Sophie Coulombeau, Rites (2012)
Last year, the Pontefract-based publisher Route announced its ‘Next Great Novelist’ award, which would lead to the publication of a book by a new novelist under the age of 30. Sophie Coulombeau won, and Rites is her winning novel. Told in the form of interview transcripts, it is the story of four Manchester teenagers who made a pact to lose their virginity to each other in 1997, an incident which gained notoriety (for reasons unspecified as the book begins); in the present day, the then-teenagers – and other characters involved – look back on that time, and leave the reader to construct exactly what happened.
Coulombeau’s great strength in Rites is in how she controls the flow of information, and plays with and against readers’ expectations. When her opening narrator Damien suggests (in his pitch-perfect, insufferable voice) that only some people think what his teenage self did was ‘terrible’, we’re immediately put in mind that our initial assumptions about events may come to be overturned – and so it proves, but subtly, as ‘blame’ passes between the characters, and we realise that everyone has slightly different memories of the past. So there’s a wonderful sense of uncertainty – the feeling that, even when we think we know everything, perhaps we don’t after all. Add to this some insightful observations – on growing up, falling in love, and more besides – and you have a fine debut novel.
William Boyd, Fascination (2004)
The other week, I decided it was about time I read something by William Boyd – but where to start with such a prolific author? I asked for suggestions on Twitter, and the most common response by far was his 1987 novel The New Confessions. I looked for that book next time I was in the library, but they didn’t have it; instead, I came away with Fascination, one of Boyd’s short story collections – and it wasn’t the best place to start.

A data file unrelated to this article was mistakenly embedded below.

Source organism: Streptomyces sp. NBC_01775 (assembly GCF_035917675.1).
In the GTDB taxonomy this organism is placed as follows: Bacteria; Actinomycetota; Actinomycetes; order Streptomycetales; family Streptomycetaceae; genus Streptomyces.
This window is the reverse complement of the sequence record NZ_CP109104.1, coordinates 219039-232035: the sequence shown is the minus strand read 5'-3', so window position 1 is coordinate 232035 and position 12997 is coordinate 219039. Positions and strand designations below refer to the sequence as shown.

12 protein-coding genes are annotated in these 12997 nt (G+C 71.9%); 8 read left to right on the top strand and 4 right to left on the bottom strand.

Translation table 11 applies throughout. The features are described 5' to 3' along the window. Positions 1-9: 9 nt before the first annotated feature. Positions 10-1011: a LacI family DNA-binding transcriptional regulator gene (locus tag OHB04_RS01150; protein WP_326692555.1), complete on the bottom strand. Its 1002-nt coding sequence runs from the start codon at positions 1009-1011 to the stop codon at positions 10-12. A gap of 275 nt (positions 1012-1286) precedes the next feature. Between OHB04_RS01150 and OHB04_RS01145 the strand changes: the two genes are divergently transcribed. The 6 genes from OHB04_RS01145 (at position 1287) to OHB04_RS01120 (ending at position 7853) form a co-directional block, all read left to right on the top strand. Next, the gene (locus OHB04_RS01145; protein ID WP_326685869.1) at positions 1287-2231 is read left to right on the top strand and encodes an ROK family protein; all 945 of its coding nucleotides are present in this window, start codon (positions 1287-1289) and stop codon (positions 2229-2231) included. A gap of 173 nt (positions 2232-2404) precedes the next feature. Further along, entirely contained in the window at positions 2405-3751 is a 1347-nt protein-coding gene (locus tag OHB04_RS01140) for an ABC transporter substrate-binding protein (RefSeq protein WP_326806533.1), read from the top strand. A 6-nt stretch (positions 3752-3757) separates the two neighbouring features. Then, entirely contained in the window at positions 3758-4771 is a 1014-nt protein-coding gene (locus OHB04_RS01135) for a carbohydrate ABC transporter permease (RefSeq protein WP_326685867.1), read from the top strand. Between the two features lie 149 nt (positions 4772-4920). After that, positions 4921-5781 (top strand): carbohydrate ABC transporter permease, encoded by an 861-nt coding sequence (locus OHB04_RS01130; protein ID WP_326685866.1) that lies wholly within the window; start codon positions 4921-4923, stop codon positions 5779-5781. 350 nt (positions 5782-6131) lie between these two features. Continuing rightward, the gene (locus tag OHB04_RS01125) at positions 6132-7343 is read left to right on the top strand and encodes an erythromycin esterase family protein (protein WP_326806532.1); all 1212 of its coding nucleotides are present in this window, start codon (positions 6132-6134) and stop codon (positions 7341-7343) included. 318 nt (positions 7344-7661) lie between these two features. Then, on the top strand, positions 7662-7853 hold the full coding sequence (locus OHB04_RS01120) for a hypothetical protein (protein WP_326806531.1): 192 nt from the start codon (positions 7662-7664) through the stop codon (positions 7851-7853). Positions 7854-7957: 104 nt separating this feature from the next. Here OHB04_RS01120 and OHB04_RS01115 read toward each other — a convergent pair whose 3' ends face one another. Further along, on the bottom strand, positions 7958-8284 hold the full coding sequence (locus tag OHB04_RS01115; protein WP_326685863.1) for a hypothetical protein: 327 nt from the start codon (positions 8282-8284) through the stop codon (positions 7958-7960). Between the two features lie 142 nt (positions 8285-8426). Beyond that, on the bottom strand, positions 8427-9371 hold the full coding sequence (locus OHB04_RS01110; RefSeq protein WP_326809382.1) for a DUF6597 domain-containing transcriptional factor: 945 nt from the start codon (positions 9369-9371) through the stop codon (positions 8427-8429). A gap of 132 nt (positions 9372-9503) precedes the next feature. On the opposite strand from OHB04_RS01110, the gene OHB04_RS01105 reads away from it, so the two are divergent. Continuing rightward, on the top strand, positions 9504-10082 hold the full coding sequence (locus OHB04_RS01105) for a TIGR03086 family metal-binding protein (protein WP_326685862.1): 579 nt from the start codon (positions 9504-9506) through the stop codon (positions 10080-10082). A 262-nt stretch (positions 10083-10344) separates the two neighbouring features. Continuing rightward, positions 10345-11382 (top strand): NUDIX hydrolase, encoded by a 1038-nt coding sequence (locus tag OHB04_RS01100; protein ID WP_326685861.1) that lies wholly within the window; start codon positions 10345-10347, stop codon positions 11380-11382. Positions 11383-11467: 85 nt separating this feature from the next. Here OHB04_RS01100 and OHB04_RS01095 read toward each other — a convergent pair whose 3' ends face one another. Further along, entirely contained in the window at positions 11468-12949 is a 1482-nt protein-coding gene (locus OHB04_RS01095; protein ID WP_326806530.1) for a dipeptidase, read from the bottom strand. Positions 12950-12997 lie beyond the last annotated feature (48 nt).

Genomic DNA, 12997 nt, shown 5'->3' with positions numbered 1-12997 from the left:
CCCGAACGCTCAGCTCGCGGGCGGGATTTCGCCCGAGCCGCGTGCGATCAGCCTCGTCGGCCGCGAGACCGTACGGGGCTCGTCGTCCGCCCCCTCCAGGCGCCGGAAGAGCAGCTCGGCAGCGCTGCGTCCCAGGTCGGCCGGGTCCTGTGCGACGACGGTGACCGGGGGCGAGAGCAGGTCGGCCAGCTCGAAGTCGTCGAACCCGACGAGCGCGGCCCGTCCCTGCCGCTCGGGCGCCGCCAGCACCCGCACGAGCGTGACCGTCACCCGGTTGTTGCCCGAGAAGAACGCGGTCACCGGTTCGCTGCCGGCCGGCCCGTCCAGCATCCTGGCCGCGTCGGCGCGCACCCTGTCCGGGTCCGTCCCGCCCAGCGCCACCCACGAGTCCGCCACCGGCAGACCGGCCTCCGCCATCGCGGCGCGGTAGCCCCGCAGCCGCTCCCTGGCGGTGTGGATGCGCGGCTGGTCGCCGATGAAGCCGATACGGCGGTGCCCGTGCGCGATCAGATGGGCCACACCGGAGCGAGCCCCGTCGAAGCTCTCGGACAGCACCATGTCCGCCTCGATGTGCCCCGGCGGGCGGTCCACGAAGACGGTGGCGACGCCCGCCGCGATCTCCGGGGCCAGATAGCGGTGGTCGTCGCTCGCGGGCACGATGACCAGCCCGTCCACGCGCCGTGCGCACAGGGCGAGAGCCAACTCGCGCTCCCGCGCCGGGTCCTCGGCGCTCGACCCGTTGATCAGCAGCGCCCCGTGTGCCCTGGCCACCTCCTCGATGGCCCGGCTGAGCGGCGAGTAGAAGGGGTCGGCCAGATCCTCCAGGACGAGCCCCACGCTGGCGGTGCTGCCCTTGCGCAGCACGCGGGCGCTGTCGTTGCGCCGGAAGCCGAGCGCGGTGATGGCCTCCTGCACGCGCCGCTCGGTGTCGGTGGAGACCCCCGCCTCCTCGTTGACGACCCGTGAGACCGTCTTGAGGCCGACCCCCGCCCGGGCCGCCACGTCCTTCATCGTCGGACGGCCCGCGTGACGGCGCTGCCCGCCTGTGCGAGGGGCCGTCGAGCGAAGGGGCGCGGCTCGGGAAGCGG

Most of Boyd’s protagonists in these stories experience sudden (and often unhealthy) desire for another person; this can lead to some effective moments, as in ‘The Woman on the Beach with a Dog’, whose married main character pursues a woman he encounters, but has no idea what to do after he’s done so. But, too often, I get a sense that, take away Boyd’s formal conceits – a story told in the form of a diner’s notes on a week’s lunches, for example; or one where individual scenes are headed with video operations (past-set scenes labelled ‘rewind’, and so on) – and there’s not much left to make the tales stand out.
I certainly get enough of a sense from Fascination that Boyd is a writer worth reading: ‘The Ghost of a Bird’ is a poignant portrait of a convalescing soldier recovering his memory, and struggling to distinguish between reality and fantasy. The title story draws neat parallels between two relationships with women in a journalist’s past and present. ‘The Mind/Body Problem’ deploys its theme in interesting ways, as a philosophy student makes fake lotions and potions for a female bodybuilder at his parents’ gym and in a sense ‘remakes’ her as a person when her attitude changes. But I think I should have started with one of Boyd’s novels, so I’ll have to keep an eye out for The New Confessions.